Posts with tag: "lighting in product photography"

Why should I use professional product photographer's service? Wouldn't be worth for myself to invest  in professional DSLR camera and good lens and take photos myself?

These are the questions that many clients are asking. My answer is: The photographer takes a picture, not a camera.

Keep in mind: Professional Product Photographer is a profession and this occupation is a full time job. Of course you can learn it just like anybody else, but would you do the same with all other professions? You want to fix the car - learn how to become car mechanic, fix your television - learn how to do it,  etc. In each case, you need the tools, knowledge and experience.

With all sophisticated equipment available on the market, measuring exposure will be done by the camera, but in PRO product photography you never set up camera in automatic mode. Professional cameras have been designed to be used in manual mode. It does have automatic mode too, but you'll be surprised what would the difference be between the photograph from point and shoot and pro camera. In many cases point and shoot photographs may look much better than pro.

Here is very common question the people ask me: What kind of camera should I buy to do good pictures? Again the best answer I come up with is comparison to the car purchase:

What kind of car should I buy to drive safely? Of course to some point sophisticated safety features of the car matter, but  main factor is still the driver. Same thing with paint brushes. Does purchasing brand name Rembrandt paint brushes make you a great painter?

In my next article I will explain you what are the most important factors in product photography that contribute to the perfect photograph.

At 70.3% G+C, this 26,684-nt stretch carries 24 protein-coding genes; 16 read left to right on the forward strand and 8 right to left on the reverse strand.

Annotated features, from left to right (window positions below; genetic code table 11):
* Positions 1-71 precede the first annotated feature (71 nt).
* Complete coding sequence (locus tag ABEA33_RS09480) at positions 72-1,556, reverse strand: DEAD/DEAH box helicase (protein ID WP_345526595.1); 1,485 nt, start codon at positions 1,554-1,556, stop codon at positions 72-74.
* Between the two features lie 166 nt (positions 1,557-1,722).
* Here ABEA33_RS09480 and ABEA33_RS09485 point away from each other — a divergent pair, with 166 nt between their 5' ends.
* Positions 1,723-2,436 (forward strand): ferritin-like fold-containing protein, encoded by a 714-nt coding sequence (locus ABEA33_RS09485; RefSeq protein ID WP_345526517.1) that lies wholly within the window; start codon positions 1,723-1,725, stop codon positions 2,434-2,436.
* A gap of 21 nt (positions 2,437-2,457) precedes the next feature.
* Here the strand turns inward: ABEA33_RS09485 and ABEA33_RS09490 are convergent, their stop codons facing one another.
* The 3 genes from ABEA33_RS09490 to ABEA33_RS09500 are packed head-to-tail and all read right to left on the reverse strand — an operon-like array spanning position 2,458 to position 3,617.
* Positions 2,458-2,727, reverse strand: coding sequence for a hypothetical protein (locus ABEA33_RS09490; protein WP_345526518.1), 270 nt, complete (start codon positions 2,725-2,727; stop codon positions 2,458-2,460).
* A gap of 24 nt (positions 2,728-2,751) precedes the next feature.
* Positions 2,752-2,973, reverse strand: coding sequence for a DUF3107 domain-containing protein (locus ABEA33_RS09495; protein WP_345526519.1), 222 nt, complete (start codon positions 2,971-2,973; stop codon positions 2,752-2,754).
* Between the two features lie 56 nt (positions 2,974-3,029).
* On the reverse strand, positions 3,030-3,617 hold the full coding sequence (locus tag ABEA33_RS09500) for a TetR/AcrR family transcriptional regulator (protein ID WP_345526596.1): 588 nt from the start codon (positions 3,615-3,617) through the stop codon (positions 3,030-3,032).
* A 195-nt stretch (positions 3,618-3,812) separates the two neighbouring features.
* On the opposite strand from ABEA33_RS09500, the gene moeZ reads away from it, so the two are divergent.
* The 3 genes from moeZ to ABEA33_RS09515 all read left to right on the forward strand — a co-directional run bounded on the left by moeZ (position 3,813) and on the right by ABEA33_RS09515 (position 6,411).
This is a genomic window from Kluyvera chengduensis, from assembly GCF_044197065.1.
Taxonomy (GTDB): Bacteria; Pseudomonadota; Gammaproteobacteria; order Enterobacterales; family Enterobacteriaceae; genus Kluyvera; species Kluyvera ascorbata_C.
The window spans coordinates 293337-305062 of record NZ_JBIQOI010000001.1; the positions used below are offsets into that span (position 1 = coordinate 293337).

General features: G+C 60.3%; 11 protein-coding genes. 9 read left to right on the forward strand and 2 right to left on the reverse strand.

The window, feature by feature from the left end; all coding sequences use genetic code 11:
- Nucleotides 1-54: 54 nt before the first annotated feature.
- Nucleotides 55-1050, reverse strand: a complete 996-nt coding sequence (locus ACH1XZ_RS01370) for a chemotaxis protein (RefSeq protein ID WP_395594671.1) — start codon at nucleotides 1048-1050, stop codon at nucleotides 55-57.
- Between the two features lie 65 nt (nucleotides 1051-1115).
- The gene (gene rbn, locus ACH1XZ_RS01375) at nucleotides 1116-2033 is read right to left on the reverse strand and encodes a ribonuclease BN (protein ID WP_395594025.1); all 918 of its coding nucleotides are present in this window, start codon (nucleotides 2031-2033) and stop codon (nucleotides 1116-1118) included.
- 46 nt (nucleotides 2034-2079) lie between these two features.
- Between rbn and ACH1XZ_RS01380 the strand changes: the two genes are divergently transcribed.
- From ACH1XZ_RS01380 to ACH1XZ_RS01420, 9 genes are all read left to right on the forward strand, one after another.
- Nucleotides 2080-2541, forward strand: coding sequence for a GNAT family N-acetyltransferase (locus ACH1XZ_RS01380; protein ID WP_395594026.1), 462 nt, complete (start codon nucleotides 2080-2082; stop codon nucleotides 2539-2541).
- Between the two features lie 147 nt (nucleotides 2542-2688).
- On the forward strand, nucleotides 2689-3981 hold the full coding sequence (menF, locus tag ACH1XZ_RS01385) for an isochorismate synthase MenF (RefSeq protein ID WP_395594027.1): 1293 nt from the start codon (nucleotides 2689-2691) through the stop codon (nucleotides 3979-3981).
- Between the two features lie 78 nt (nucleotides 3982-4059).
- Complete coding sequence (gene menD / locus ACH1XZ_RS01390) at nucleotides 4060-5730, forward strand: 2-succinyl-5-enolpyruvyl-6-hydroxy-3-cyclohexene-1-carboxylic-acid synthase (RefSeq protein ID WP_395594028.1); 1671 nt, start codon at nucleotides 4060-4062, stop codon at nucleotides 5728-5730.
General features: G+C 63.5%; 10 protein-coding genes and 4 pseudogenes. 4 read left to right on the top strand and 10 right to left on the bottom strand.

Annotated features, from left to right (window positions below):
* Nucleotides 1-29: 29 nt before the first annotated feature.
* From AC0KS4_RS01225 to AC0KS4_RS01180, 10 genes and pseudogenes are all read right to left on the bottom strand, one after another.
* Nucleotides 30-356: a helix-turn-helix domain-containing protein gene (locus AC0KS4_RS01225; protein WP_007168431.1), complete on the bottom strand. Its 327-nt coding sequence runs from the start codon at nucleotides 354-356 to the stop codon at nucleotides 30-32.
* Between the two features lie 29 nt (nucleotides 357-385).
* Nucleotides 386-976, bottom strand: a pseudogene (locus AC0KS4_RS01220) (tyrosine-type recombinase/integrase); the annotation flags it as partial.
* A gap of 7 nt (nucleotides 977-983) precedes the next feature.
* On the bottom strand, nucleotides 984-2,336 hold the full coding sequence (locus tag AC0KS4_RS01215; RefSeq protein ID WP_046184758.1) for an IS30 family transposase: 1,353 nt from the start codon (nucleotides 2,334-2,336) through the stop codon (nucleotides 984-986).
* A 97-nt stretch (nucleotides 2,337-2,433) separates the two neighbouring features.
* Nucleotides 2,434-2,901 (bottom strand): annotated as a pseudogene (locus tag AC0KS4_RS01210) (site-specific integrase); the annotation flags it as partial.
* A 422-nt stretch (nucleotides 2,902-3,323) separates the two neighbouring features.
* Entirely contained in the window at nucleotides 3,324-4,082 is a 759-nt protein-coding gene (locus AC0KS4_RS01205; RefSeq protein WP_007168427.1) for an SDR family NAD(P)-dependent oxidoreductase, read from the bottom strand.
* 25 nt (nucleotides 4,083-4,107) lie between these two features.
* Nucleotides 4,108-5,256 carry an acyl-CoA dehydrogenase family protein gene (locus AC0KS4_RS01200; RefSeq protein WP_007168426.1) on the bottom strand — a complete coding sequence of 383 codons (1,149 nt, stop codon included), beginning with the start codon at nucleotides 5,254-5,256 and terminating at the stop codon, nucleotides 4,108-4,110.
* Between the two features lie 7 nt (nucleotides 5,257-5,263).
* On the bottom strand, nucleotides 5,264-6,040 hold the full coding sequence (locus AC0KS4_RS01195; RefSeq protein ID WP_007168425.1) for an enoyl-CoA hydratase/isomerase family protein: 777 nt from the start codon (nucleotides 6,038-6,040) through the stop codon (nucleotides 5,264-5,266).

If you have any questions - please contact me

Monday, September 19, 2016
By Photography by George
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Sport and Sporting Accessories Photo Session

Today, I would like to share with you my experience in an on-site photo session at the fitness centre. This was a typical situation where I had to work with conflicting lights. "Conflicting Lights" refers to an environment in which there are mixed colour temperature lightings that can ruin the best of shots.

 The workout room was lit with fluorescent lamps emitting light at temperature between 5000K and 6000K (K stands for Kelvin temperature). In contrast, the hardwood floors were throwing off offensive reflection of light at around 2,500K on the object. This posed a very challenging situation for the photographer.


To make the situation even worse, objects were moving and the intensity of ambient light was low. A decision had to be made: Should I use a speedlight and keep the ISO within mid-range OR should I go for high ISO (accepting a higher level of image noise), adjust the light temperature using a grey card and totally rely on the surrounding ambient lighting.


Well …... I decided to use a combination of both and in the process, I have also had to change the speedlight setup depending on the situation -- STILL or MOVING OBJECTS.

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Recommended speedlight setups on camera:


      1. Flash synchronization in Av Mode 1/200-1/60sec Auto with mid-range ISO speed between 1000 and 1500 for fast moving objects.

      2. Fully automatic flash synchronization in Av Mode with high ISO      speed around 2000 or more and High ISO Noise Reduction setup for fast moving objects.

      3. Tripod, no “Fill-in” flash, and fully depend on the ambient lighting.

Additional info: For setup 1 and 2 above, the following camera settings were also used: Flash Exposure Compensation (-1) and Exposure Compensation (between +1/3 and +1).

NOTE: Post-production colour adjustments are critical.


Conflicting lights in product photography